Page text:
Oracle’s digital assistant is now available in Microsoft Teams, the cloud hosting and services provider announced today. Oracle’s AI assistant got several other updates today, including the ability to interact via voice commands, enterprise-grade security for voice recordings, and the ability to respond to more complex voice commands.

The news was announced today at Oracle’s OpenWorld conference in San Francisco. As part of the Microsoft Teams integration, Microsoft Teams and Office 365 users will be able to access Oracle enterprise bots from the Microsoft Teams App Store.

“For enterprise customers, what we’re enabling [them] to do now is they can easily try to use Microsoft Teams to collaborate with their employees and colleagues and so forth with Microsoft Teams,” Oracle VP of AI and digital assistant Suhas Uliyar told VentureBeat in a phone interview. “So now what we’re making possible is the ability for them to just sort of interact with the digital assistant using the same Microsoft Teams tools, and getting access to all the Oracle applications as part of that.”

In June, Oracle and Microsoft announced a partnership for interoperability between Microsoft’s Azure and Oracle Cloud Applications so a customer could, for example, operate a database in one cloud and applications in another. Another recent OpenWorld announcement: Oracle plans to open 20 new cloud region datacenters around the world by the end of 2020.

The Oracle Digital Assistant platform — first introduced at last year’s OpenWorld event — gives enterprise employees a conversational way to complete a range of tasks associated with marketing, sales, customer service, IT help desk, HR management, recruiting, and ERP.

Since then, Oracle has forged integrations with Slack, Facebook Messenger, and WeChat, as well as popular assistants like Alexa, Siri, and Google Assistant.

“While we had integrations with all the available virtual personal assistants’ voice APIs, the challenge for the enterprise customers was definitely [people thinking] ‘I don’t want my data to go to these clouds,'” Uliyar said. “What we are doing is providing an SDK where the voice part can be part of the enterprise’s application, whether it’s a web application [or] a mobile application.”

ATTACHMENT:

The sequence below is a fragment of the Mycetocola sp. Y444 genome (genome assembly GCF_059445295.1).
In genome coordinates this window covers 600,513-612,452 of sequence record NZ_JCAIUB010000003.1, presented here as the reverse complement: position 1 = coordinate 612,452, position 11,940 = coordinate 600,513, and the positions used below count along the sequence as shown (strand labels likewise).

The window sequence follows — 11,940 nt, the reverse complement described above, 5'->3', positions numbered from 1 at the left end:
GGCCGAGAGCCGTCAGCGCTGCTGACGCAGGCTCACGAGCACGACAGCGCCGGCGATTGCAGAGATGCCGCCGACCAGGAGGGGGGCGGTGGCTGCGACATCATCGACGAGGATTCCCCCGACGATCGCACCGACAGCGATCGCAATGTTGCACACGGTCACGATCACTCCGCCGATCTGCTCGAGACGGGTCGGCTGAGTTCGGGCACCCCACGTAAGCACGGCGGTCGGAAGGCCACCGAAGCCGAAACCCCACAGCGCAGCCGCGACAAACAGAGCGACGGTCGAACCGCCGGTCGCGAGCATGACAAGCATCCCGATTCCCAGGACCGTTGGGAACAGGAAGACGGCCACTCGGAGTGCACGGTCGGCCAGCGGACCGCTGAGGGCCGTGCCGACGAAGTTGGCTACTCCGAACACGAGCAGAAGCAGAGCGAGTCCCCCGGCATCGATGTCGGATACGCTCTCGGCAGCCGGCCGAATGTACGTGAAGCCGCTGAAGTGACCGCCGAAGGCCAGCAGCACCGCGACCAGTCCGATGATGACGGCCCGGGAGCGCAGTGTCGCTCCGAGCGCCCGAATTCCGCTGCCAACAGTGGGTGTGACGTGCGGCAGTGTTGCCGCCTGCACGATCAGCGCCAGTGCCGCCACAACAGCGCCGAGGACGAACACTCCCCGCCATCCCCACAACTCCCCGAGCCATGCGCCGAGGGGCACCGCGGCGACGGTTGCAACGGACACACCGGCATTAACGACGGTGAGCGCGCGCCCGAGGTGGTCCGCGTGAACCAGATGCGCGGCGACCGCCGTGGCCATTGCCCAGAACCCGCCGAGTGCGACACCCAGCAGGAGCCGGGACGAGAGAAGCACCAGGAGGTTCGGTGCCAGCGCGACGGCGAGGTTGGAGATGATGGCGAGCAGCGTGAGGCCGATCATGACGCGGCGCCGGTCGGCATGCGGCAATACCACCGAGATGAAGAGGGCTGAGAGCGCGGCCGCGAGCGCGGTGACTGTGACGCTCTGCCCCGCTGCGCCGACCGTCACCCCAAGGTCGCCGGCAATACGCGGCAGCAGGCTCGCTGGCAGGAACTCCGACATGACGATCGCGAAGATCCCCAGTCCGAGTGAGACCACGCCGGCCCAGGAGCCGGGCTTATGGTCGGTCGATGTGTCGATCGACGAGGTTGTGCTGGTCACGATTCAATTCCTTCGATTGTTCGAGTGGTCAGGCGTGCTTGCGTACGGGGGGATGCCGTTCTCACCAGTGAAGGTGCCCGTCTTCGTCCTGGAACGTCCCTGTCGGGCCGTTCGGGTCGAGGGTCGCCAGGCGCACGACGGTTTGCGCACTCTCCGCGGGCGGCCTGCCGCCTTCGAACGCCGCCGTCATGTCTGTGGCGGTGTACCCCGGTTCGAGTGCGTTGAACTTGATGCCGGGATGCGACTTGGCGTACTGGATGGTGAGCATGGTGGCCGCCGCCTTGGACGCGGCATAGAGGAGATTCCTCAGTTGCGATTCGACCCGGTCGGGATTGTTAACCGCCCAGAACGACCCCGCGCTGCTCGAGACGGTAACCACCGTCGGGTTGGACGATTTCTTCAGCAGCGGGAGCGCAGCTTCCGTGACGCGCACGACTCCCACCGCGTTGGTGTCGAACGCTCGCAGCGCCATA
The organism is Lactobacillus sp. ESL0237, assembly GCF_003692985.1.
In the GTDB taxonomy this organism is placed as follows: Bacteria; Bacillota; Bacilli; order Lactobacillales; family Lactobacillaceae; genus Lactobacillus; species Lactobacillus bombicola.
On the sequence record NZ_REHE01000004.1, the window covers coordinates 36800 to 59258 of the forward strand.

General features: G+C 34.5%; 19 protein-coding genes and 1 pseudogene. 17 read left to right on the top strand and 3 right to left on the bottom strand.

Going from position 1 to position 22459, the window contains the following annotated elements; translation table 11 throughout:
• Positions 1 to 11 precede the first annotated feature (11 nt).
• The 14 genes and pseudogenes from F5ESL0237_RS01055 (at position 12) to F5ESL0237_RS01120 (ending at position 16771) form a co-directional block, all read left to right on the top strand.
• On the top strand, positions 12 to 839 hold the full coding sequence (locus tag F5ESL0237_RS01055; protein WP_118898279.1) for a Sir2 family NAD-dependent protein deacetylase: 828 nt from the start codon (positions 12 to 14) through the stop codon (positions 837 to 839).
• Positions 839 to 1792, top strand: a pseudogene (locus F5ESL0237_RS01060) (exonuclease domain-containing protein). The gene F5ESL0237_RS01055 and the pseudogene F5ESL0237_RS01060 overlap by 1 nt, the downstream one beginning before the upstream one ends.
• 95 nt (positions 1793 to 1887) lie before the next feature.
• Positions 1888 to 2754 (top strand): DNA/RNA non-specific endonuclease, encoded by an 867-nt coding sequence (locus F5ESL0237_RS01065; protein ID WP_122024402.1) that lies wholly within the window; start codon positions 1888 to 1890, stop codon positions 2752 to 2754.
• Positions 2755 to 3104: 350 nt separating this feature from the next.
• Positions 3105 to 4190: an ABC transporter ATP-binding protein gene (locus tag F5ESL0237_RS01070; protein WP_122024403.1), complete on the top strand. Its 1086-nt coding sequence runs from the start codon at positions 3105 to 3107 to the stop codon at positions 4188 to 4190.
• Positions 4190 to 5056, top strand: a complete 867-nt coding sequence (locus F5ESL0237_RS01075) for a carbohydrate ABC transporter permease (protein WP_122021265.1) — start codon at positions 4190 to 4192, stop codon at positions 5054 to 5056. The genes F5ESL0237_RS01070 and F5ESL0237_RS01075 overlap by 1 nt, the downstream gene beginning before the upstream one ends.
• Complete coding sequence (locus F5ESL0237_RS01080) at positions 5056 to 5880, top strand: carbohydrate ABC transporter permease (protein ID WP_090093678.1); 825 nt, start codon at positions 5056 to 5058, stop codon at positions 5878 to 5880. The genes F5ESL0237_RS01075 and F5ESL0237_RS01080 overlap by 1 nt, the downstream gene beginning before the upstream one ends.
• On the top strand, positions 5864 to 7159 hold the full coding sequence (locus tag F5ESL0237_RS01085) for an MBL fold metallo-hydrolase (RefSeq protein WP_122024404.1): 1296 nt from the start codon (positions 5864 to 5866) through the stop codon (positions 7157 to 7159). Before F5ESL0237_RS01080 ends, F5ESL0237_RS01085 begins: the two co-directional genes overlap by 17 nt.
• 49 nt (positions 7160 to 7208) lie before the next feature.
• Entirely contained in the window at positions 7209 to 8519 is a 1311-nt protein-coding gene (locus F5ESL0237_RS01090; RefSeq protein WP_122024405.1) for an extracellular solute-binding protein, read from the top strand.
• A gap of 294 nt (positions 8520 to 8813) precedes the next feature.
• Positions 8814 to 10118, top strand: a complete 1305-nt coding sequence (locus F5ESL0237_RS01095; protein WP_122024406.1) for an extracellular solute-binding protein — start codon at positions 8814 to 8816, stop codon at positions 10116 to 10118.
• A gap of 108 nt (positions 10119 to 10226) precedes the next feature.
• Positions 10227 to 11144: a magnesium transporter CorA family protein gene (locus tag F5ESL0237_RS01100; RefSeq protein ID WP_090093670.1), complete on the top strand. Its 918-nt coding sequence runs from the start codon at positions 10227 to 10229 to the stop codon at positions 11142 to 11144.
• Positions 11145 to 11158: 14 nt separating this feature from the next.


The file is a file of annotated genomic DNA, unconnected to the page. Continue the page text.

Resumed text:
This approach may work for customer service scenarios but may be insufficient for enterprise customers who provide the Oracle digital assistant to their employees. These clients may need the ability to maintain GDPR compliance or protect personally identifiable information or provide enhanced security or privacy.

“Now there are a lot — you can read it in the press — of privacy concerns. I mean, yes, that is a concern, but the bigger concern is if, for instance, I say as part of GDPR compliance: ‘I want all my records deleted.’ Our enterprises are not going to be able to knock on the door of Amazon or Apple or Google and say, ‘Can you please delete any records for an individual, because he doesn’t want his records to be stored?’ That’s not going to happen,” he said.

Oracle digital assistant is able to respond to more complex voice commands and do things like reply to follow-up questions with semantic parsing and sequence-to-sequence vectoring, Uliyar said.

The assistant’s speech SDK also received an upgrade so it can understand more expressive conversational exchanges in voice interactions and the particular kinds of words enterprise users typically employ while at work. For example, terms like “annual recurring revenue” or “ARR” and “key account director” or “KAD” are now part of the Oracle assistant’s vocabulary. Companies can also manufacture and incorporate their own conversational data. Previously, the assistant might have heard KAD and interpreted it as cat, card, or Canadian dollar.

Vocabulary for Oracle’s AI assistant is built for verticals like finance and banking, hospitality management, construction management, utilities, and telecommunications.